St. Anthony Head Walk (Roseland Peninsula)
point and OS Grid reference:
Farm car park (honesty box) (SW 868330)
Explorer 105 – Falmouth and Mevagissey.
Distance: 5.5 miles
Traffic light rating:
(For explanation see My
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This walk to St Anthony Head on the
Roselamd Peninsula has to be one of the prettiest walks in Cornwall. It is
also very easy with virtually no gradients.
Similar to the St
Just to St Mawes walk, if you rely on a 1:25000 scale map to plan
your walks, in the absence of crisp eyesight or a magnifying glass, you
would be forgiven for thinking that the last stretch of this walk after St.
Anthony’s Church was not possible. However there are clear, well walked
paths and good signposting.
The walk includes three lovely beaches and
lots of interest.
At St. Anthony Head is The St. Anthony
Battery – the remains of a gun emplacement built in the late 19th
century and which was operational until 1956, protecting the port of
Falmouth from invaders in conjunction with fortifications at Pendennis
Castle and St Mawes. In 1956, the National Trust took over the property. It
is free to look round and there are toilets.
Also worth visiting on the site is the
Battery Observation Post built in the Second World War. This doubles as a
bird hide and there is a frieze identifying various visible landmarks.
On the top of the cliffs immediately above
the battery is an orientation table. There are some scenically positioned
benches which make good picnic spots.
Downhill from the battery is St Anthony
octagonal lighthouse built in 1835 to warn ships off the Manacles Reef.
The stretch of the walk along the Percuil
River overlooking St Mawes with many moored boats is especially attractive.
The walk starts at the National Trust car
park at Porth Farm. To get there, turn off the A3078 at Trewithian
signposted for Portscatho. Stay on this road, avoiding the turn offs for
Portscatho itself. Ignore the right fork for Percuil and not far after
joining the side of the creek, the car park is on the right.
From the car park (SW 868330), cross the road and into the farmyard.
There is a National Trust sign indicating Towan Beach. Bear left and
actually go through the archway through the barn.
Unless you actually want to go on to the
beach, divert to the right, away from the most worn track, after going
through the arch and join the coastal path at the cliff edge. Turn right.
Few instructions are really necessary as you simply follow the coast path.
You soon come to the “The Wreck Post”.
This was erected by the coastguard service to simulate a ship’s mast to
enable breeches buoy practice.
At a marker post by a bench, showing the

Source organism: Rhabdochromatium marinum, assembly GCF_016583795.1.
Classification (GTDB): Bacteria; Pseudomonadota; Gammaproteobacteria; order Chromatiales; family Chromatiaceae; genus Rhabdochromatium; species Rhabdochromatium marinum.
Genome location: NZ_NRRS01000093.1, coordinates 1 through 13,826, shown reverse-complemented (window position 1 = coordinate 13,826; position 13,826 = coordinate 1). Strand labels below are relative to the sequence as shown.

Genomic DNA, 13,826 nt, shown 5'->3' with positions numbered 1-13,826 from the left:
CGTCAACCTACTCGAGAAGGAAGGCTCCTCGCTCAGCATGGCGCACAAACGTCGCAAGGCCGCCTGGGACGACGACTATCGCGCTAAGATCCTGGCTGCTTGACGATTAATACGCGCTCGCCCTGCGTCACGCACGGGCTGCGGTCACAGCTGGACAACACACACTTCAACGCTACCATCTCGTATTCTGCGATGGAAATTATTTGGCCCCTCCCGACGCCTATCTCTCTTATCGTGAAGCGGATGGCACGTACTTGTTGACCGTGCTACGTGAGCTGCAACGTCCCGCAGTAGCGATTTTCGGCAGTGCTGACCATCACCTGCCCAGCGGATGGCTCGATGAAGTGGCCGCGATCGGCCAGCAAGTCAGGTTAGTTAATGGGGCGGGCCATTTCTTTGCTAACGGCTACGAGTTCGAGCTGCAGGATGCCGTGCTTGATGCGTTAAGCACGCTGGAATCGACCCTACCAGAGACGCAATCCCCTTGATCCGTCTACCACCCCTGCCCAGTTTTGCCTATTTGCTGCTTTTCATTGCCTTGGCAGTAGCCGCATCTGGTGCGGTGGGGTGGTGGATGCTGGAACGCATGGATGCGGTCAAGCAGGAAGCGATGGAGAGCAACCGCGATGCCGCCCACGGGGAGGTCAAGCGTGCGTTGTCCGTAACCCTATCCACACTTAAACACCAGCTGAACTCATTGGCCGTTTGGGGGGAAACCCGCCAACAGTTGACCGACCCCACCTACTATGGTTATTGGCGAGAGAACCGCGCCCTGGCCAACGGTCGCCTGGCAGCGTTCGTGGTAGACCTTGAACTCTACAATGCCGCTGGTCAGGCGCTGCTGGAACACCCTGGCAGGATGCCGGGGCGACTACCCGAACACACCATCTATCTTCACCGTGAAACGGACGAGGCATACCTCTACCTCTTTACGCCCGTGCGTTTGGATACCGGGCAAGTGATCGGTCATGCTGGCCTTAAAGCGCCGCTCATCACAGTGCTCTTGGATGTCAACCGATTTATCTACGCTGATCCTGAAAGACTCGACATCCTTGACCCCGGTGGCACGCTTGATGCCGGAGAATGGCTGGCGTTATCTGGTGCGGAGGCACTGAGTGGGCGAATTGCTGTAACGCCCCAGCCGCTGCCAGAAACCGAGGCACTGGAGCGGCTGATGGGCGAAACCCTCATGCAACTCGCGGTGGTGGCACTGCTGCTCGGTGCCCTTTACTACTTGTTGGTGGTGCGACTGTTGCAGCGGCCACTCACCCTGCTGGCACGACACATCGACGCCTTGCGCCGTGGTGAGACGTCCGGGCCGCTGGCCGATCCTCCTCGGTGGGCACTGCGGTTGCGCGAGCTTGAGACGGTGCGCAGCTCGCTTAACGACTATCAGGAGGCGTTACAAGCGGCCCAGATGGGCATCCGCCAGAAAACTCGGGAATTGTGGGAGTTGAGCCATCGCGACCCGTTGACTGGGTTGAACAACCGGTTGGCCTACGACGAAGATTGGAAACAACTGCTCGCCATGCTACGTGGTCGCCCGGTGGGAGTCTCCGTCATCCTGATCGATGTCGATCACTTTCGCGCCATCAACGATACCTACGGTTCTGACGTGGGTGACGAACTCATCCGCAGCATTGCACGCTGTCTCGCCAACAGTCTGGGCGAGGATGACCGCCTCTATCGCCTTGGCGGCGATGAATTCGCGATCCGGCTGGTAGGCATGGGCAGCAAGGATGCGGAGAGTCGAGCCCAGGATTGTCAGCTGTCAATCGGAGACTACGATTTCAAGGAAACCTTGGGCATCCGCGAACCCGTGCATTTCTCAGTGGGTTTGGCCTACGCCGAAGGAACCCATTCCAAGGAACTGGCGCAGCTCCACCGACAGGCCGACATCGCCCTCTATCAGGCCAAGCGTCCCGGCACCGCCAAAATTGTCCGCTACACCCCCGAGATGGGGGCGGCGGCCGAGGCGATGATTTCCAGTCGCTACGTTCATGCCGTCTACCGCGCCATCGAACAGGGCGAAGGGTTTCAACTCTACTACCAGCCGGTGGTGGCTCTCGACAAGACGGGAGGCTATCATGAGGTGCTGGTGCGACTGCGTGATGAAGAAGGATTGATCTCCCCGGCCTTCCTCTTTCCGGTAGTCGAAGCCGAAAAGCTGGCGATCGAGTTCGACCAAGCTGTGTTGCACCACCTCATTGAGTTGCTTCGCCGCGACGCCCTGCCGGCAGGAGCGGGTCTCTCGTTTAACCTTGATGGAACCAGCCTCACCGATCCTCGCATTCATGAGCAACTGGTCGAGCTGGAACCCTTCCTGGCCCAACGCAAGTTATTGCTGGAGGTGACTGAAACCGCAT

coastal path straight on and another footpath to the right, there is a
little track to the left which goes down to Porthbeor Beach, should you wish
to visit it.
You pass the end of some broad grassy tracks
on the right but ignore these and stay on the coastal path (1st
one at SW 850312).
At SW 848312 you reach the St Anthony B2 Gun
After looking round the old military
installation, make your way along the tarmac track/road towards the car park
but take the path down to the left towards the lighthouse. The immaculately
kept lighthouse is worth a look but also down this path at the bottom, off
to the right, is the continuation of the coast path. Just before this is a
left turn to the Battery Observation Post.
Return to and continue along the coast path,
passing the white painted old paraffin store for the lighthouse. The path
joins another, half way down a flight of steps (SW 847315). Turn left and
cross the footbridge by a lovely beach.
The circular configurations of St Mawes
Castle, built by Henry VIII, is clearly visible across the water.
Follow the headland round passed Carricknath
Point and as you get more or less opposite the little harbour of St Mawes
(SW 849324), the path forks off to the right cutting off a corner - if you
carry on as far as the trees (a nature reserve), there is a fingerpost to
the right for “St Anthony’s Church ½
mile” and “Place Quay ¾ mile”.
At the top of the slope, through a kissing
gate, a yellow footpath arrow indicates your route which joins the drive to
Cellars Cottage. Turn right.
Fork right at a fingerpost for “Coast Path
Public Footpath Church and Place Quay ½ mile”.
At SW 854320, the coast path forks left. You
turn right at the church but please have a look round it first as it is
quite unusual for such a tiny place.
When you reach the road, turn left and walk
down to the quay. This is used by the ferry to St Mawes at high tide. At the
head of the quay is a kissing gate on the right. Go through this and turn
sharp left to follow the fingerpost for “Porth Farm 1½ miles”.
You soon pass a pontoon which the ferry uses
at low tide and enter (National Trust) Drawlers Plantation. There is also a
sign for “Porth Farm via Porthcuel River”.
At SW 859330
ignore the first path to the right for Bohortha and another further on.
The footpath crosses the creek, not far
before Porth Farm (at which point it is little more than a muddy stream) via
a long footbridge (SW 868 29). Turn right after crossing and turn right on
the footpath parallel with the road back to the car park.
If you need to buy any
hiking equipment/clothing before your trip see the Hiking
All information on this
site is given in good faith and no liability is accepted in respect of any
damage, loss or injury which might result from acting on it.